Digital music artist suggests donations

If you like Aaron Klingbeil’s electronica tunes, make a donation. The digital music artist from Rocky Mountain House has released online a debut EP under his recording artist moniker, Curiousface.

If you like Aaron Klingbeil’s electronica tunes, make a donation.

The digital music artist from Rocky Mountain House has released online a debut EP under his recording artist moniker, Curiousface.

Anyone who downloads the EP The Night of Sevens, and enjoys it, is asked to make a donation to the Save the Children Foundation.

“If you like the album, tell people. . . . If you really like the album, donate,” said Klingbeil, who made the EP earlier this year while he was teaching English in Japan.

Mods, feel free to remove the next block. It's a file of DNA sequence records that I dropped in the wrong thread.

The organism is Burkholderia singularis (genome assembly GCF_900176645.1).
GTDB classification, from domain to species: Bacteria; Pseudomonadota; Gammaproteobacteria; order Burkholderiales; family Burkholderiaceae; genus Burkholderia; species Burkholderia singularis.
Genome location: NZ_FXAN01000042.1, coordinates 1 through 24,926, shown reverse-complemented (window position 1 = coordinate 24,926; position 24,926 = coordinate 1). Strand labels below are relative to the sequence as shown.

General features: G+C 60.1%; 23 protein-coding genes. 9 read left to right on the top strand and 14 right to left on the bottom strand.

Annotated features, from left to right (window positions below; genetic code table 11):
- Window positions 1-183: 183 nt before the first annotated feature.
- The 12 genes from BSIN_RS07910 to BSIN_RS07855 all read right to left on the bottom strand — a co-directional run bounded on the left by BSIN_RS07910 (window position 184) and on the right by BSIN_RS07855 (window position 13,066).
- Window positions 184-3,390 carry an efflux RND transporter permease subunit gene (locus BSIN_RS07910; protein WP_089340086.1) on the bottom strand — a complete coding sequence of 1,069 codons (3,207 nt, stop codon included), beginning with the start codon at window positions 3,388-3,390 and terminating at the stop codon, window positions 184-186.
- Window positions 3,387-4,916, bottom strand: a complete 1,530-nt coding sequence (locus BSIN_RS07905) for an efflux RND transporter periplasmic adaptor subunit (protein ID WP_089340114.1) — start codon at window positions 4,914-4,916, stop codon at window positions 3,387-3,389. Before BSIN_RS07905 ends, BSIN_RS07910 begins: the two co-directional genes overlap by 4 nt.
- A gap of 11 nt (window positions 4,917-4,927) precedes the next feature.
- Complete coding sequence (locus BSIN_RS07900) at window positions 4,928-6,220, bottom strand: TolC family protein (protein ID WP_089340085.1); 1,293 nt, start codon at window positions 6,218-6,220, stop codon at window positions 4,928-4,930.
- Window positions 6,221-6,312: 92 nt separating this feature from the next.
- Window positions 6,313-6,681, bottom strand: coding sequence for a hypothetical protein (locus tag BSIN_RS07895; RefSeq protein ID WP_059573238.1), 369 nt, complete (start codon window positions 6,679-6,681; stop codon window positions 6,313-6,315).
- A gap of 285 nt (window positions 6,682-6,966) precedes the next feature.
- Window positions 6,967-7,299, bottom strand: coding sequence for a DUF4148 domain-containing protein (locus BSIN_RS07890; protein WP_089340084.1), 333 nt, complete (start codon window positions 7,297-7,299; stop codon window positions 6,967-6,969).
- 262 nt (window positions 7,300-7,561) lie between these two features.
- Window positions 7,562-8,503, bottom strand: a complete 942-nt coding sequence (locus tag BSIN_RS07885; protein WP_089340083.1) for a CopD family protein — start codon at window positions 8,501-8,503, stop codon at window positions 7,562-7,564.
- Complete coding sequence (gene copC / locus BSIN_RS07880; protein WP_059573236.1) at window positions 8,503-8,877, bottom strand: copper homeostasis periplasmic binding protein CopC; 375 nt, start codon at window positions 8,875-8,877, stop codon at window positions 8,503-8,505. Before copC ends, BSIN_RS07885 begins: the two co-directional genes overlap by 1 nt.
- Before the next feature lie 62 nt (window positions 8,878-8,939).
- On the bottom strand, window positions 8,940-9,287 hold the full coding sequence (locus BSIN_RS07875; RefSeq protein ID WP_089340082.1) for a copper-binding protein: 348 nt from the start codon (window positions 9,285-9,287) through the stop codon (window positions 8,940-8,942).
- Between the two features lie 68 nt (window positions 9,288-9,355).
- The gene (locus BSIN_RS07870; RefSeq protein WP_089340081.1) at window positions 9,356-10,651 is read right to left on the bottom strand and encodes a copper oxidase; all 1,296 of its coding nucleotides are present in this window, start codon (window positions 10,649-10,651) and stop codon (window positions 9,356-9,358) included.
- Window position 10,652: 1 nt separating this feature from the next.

The instrumental tunes feature two singers, including Lauren Harris, who encouraged Klingbeil to support the charity through his album.

While much of the music was created by Klingbeil with a MicroKORG synthesizer, other contributions were made by cellist Walter Roberts, singer Ambar Wedharti, and Klingbeil’s percussionist father and brother, Kelly and Cody Klingbeil.

Adding to the family involvement, his aunt, Jeannie Ozon Hoydal from Norway, designed the album’s artwork.

The Night of Sevens contains the threads of three stories.

The first is based on the fable behind a Japanese festival called Tanabata, in which star lovers can only meet once a year, on July 7.

The second story can be pieced together from Biblical references that will be displayed on iPod screens while a song is playing, and the cryptic third is Klingbeil’s secret.

The album can be downloaded from www.curiousface.com, which has a link to the Save the Children charity’s donation page.

Klingbeil next plans to move to Victoria to live with his brother and create a second recording, which will also be heavily influenced by stories, and will be released in conjunction with a novel. The artist promises he will then embark on a cross-country tour, which will stop in Rocky.

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